The billionaire owner of the English Premier League side became the highest profile oligarch yet sanctioned by any Western country, following Russia’s invasion of Ukraine late last month.
Abramovich, 55, was one of seven more oligarchs slapped with new British restrictions over the invasion, including his former business partner Oleg Deripaska.
Prime Minister Boris Johnson has been accused of delaying action against wealthy Russians, and turning a blind eye to Russian money that has coursed through London since the collapse of the Soviet Union.
He called the sanctions “the latest step in the UK’s unwavering support for the Ukrainian people” while Foreign Secretary Liz Truss said they showed that “oligarchs and kleptocrats have no place in our economy and society”.
“With their close links to Putin they are complicit in his aggression. The blood of the Ukrainian people is on their hands. They should hang their heads in shame,” she added.
Abramovich bought Chelsea in 2003, turning the perennial also-rans into serial winners with unlimited transfer funds after he became rich on the chaotic privatisation of state assets in 1990s Russia.
He has denied claims that he bought the London club on President Vladimir Putin’s orders, to expand Russia’s influence abroad in the early 2000s.
Others sanctioned yesterday were Rosneft chief executive Igor Sechin, whom the British government described as Putin’s “right-hand man”, and the head of energy giant Gazprom, Alexei Miller.
Also on the list were VTB bank chairman Andrey Kostin, Transneft president Nikolai Tokarev and Bank Rossiya chairman Dmitri Lebedev.
London said the seven have a collective net worth of about £15 billion (B651bn) and described them all as part of Putin’s inner circle.
The government gave Chelsea a special licence to continue playing football, but with restrictions on how much it can spend that will severely hamper the team’s operations in England and Europe.
The club’s management said the restrictions were too harsh and that it wanted talks with the government “for the licence to be amended”.
The Premier League said it would “work with the club and the government to ensure the season will proceed as planned and in line with the government’s intention”.
Commercial fallout from the sanctions became apparent as mobile phone firm Three announced it was suspending its sponsorship deal with Chelsea, and demanded its logo be removed from players’ shirts.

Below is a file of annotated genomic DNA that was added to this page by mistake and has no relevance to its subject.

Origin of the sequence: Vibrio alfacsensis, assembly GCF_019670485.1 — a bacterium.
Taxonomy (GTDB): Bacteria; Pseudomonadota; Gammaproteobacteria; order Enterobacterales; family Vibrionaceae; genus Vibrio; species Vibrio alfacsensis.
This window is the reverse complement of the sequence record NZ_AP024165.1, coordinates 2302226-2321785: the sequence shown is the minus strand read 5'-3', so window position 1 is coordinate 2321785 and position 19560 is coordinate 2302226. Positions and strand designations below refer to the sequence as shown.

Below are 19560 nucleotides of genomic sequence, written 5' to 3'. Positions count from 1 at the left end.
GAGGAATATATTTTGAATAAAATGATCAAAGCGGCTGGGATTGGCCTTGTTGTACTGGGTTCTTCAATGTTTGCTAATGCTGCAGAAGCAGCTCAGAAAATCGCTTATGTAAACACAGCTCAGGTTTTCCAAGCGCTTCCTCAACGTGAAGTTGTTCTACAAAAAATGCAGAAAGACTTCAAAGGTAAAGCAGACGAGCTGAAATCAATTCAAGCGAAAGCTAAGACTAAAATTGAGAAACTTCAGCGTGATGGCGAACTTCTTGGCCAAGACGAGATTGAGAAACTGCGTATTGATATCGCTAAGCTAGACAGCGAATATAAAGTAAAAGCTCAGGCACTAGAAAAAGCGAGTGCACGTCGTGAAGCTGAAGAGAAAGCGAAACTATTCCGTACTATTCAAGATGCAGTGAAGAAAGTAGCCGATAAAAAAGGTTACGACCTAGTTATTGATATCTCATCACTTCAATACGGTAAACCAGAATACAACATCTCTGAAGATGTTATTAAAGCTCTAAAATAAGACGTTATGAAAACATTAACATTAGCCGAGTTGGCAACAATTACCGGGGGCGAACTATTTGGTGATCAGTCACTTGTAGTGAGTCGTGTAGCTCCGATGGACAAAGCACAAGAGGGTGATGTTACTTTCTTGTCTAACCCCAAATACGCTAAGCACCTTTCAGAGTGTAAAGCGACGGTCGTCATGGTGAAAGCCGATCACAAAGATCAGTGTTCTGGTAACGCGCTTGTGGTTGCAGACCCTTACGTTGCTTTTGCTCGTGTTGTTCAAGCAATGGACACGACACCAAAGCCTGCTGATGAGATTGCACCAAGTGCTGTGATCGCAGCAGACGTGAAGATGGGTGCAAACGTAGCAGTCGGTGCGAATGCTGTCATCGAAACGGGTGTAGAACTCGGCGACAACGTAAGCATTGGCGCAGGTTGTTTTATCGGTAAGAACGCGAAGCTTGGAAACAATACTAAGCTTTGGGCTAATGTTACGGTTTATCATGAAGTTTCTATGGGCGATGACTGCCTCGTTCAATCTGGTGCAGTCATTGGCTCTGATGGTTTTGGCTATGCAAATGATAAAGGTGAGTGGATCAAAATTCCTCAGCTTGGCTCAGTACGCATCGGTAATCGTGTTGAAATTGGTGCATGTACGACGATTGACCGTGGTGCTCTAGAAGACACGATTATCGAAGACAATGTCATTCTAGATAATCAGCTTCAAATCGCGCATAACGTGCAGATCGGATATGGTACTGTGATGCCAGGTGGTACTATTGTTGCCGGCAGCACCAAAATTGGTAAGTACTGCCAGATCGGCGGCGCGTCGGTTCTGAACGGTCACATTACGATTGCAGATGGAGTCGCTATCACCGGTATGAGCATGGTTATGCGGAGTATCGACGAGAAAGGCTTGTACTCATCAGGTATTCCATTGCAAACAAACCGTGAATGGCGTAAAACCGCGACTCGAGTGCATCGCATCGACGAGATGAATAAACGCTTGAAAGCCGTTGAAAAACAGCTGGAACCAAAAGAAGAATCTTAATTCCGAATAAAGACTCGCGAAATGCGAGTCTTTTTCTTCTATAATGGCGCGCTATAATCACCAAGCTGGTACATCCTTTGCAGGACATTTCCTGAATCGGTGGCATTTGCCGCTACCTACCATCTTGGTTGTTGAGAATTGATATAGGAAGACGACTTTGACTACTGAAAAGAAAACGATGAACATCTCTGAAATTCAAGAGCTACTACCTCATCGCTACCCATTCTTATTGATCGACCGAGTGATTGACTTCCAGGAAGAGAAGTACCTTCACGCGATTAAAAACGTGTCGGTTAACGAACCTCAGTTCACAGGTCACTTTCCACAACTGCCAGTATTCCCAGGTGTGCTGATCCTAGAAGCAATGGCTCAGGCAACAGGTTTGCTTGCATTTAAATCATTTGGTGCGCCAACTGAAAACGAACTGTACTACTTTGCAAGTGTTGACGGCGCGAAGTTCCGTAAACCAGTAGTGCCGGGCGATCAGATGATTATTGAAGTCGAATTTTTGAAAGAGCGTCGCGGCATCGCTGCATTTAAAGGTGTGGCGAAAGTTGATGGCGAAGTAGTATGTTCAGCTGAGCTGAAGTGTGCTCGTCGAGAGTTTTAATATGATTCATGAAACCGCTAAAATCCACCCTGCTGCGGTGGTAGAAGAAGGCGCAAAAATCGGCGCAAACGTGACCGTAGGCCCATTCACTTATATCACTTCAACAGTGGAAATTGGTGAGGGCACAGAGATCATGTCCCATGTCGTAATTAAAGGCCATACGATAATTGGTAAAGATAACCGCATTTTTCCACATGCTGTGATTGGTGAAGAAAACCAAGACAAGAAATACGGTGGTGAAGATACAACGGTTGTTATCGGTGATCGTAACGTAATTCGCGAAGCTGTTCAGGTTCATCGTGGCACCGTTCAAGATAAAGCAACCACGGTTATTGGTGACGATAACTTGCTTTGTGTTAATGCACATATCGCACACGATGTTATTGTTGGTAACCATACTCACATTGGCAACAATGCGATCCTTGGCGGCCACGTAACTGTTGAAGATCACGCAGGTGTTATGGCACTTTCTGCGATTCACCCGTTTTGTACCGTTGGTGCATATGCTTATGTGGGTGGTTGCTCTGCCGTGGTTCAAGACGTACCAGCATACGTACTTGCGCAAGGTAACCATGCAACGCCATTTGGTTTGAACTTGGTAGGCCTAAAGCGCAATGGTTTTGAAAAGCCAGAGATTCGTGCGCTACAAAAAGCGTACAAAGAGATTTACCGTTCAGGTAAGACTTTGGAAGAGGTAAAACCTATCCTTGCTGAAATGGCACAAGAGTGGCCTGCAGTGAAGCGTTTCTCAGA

Speculation has swirled since Russia’s invasion about whether Abramovich would be included in any UK sanctions.
He announced last week he was selling Chelsea.
A number of prospective buyers have come forward, including wealthy tycoons in the United States, Switzerland and Turkey.
But a UK sanctions official told reporters the government’s licence “does not allow for the sale of the club” unless the Treasury approves another licence to do so.
Johnson’s spokesman said the government was “open” to a sale if an application was received and granted, but said “under no circumstance” should Abramovich profit from it.
Shares in Russian steel giant Evraz, of which Abramovich is the major shareholder, plunged almost 12% on the London Stock Exchange yesterday morning until trading in the company was suspended.
Yachts and planes
Abramovich’s property holdings include a 15-bedroom mansion in London’s exclusive Kensington area. He also owns one of the world’s largest yachts, the 533-foot (162-metre) Eclipse.
He is also subject to transport sanctions, which have banned Russian aircraft from flying or landing in the UK and give the government powers to remove planes belonging to designated Russian individuals and entities.
Russian ships have been banned from UK ports.
Abramovich changed the face and profile of English football when he took over Chelsea, turning the club into a European powerhouse and ushering in the era of mass money in the domestic game.
Chelsea have won 19 major trophies in the Abramovich era, including their first two Champions League crowns and five Premier League titles.